The current flow through diode 34 and through zener diode 38 represents, as mentioned, a power which is converted to heat. Similarly, the alternative embodiments of the offset voltage generator of FIG. 1 dissipate as heat the power resulting from the flow of current therethrough. The amount of power dissipated as heat may be considerable.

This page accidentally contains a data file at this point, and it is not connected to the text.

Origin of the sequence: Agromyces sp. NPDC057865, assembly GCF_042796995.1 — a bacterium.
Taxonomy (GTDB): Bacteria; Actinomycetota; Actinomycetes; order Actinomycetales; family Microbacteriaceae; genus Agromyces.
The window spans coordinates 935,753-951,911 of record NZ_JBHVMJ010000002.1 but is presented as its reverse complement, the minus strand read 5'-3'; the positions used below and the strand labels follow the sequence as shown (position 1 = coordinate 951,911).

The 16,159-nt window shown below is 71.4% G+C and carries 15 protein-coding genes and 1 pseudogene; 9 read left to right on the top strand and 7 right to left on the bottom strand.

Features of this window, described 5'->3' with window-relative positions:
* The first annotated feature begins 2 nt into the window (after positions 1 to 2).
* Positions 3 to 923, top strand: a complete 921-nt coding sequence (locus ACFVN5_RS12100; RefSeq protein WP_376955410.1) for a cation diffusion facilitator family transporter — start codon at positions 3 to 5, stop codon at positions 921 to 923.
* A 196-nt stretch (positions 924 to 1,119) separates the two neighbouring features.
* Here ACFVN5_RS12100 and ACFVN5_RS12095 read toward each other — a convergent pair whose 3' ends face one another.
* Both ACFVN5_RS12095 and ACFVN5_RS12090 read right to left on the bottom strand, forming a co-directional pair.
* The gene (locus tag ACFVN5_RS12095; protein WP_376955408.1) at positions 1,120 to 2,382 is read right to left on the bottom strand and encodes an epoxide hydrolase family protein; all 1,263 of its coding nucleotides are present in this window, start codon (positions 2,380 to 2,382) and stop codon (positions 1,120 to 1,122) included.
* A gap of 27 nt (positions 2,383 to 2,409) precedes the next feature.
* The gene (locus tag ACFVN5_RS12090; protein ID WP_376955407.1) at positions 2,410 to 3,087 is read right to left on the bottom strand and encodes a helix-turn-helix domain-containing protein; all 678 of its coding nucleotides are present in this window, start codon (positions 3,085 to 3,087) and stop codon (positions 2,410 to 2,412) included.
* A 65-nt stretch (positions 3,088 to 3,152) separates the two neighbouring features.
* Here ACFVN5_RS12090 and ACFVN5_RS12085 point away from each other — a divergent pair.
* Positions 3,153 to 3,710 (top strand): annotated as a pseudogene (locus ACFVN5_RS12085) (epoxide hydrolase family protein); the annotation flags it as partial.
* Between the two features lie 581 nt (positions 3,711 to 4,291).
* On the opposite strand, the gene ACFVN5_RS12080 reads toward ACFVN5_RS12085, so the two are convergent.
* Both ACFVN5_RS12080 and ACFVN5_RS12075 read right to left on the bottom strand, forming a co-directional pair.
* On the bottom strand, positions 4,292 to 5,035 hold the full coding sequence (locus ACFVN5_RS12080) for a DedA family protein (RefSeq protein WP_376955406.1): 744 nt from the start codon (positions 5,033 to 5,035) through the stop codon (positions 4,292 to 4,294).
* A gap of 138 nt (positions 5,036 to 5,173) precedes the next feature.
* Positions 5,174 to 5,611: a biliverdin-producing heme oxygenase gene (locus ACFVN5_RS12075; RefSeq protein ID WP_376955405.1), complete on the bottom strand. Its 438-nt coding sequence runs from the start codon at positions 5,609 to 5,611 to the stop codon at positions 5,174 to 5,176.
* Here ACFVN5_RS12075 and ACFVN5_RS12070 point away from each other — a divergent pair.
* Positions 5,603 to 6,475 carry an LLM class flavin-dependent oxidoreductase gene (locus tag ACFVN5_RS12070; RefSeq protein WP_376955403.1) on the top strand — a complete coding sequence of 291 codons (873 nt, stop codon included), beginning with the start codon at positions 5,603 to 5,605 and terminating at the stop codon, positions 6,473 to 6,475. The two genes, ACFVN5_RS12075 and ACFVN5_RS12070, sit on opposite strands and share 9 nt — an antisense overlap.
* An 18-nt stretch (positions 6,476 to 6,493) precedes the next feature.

FIG. 2 illustrates a transmitter 210 embodying the invention. In FIG. 2, elements corresponding to those of FIG. 1 have the same reference number. In FIG. 2, the RF drive source, RF power amplifier, audio amplifier and threshold diode 34 are identical with those of FIG. 1. The offset voltage generator is illustrated as a block 243 and includes a capacitor 212 which responds to the flow of current through diode 34 to produce a voltage of the polarity shown. Comparison of the polarity with the polarity illustrated in FIG. 1 shows that the offset voltage is in the same direction as that produced by zener diode 38. Capacitor 212 stores an increasing amount of energy with time, as the periodic opening and closing of switch 25 causes periodic pulses of unidirectional current through threshold diode 34 as a result of the energy periodically stored in inductor 28. As mentioned, if allowed to continue, the voltage across capacitor 212 would rise continually. This is undesirable because it might damage the capacitor or other components, and it continually changes the operating state of the modulator. Consequently, a DC-to-AC inverter illustrated as a block 214 is coupled across the terminals of capacitor 212. Inverter 214 may be of any known type suitable for accepting direct current from capacitor 212 and for producing an alternating voltage across output terminals 216 and 218. The primary winding 220a of a voltage step-up transformer 220 is coupled across terminals 216 and 218 for being energized by the alternating voltage produced by inverter 214. The stepped-up voltage appearing across a secondary winding 220b of transformer 220 is applied across a pair of terminals of a bridge rectifier designated generally as 230. Another terminal of bridge rectifier 230 is grounded, and the fourth terminal is connected to terminal 30, the source of B+ energizing potential.